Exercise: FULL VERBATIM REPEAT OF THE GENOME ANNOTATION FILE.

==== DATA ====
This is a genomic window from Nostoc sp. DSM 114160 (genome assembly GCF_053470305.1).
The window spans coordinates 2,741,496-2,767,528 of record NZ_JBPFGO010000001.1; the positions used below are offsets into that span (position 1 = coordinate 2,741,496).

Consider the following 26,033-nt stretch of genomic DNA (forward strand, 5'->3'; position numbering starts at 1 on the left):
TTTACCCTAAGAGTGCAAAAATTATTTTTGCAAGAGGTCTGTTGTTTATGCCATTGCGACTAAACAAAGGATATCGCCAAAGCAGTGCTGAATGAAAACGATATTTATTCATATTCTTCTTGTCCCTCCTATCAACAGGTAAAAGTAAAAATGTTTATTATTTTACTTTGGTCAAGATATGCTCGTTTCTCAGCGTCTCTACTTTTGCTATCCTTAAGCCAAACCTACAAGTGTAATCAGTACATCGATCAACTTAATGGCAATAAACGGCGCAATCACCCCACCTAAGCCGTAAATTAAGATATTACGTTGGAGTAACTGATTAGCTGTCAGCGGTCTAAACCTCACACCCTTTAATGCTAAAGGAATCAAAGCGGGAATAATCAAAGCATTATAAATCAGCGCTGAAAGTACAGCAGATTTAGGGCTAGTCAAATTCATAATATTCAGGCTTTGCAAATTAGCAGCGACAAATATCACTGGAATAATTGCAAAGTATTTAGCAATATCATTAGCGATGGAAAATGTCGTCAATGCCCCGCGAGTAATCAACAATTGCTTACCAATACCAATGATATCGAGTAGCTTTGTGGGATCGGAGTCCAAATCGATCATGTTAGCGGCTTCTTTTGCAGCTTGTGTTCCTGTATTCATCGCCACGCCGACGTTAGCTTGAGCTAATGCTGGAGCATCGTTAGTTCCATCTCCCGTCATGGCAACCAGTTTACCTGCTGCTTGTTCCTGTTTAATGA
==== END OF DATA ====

This is a genomic window from Nostoc sp. DSM 114160 (genome assembly GCF_053470305.1).
The window spans coordinates 2,741,496-2,767,528 of record NZ_JBPFGO010000001.1; the positions used below are offsets into that span (position 1 = coordinate 2,741,496).

Consider the following 26,033-nt stretch of genomic DNA (forward strand, 5'->3'; position numbering starts at 1 on the left):
TTTACCCTAAGAGTGCAAAAATTATTTTTGCAAGAGGTCTGTTGTTTATGCCATTGCGACTAAACAAAGGATATCGCCAAAGCAGTGCTGAATGAAAACGATATTTATTCATATTCTTCTTGTCCCTCCTATCAACAGGTAAAAGTAAAAATGTTTATTATTTTACTTTGGTCAAGATATGCTCGTTTCTCAGCGTCTCTACTTTTGCTATCCTTAAGCCAAACCTACAAGTGTAATCAGTACATCGATCAACTTAATGGCAATAAACGGCGCAATCACCCCACCTAAGCCGTAAATTAAGATATTACGTTGGAGTAACTGATTAGCTGTCAGCGGTCTAAACCTCACACCCTTTAATGCTAAAGGAATCAAAGCGGGAATAATCAAAGCATTATAAATCAGCGCTGAAAGTACAGCAGATTTAGGGCTAGTCAAATTCATAATATTCAGGCTTTGCAAATTAGCAGCGACAAATATCACTGGAATAATTGCAAAGTATTTAGCAATATCATTAGCGATGGAAAATGTCGTCAATGCCCCGCGAGTAATCAACAATTGCTTACCAATACCAATGATATCGAGTAGCTTTGTGGGATCGGAGTCCAAATCGATCATGTTAGCGGCTTCTTTTGCAGCTTGTGTTCCTGTATTCATCGCCACGCCGACGTTAGCTTGAGCTAATGCTGGAGCATCGTTAGTTCCATCTCCCGTCATGGCAACCAGTTTACCTGCTGCTTGTTCCTGTTTAATGA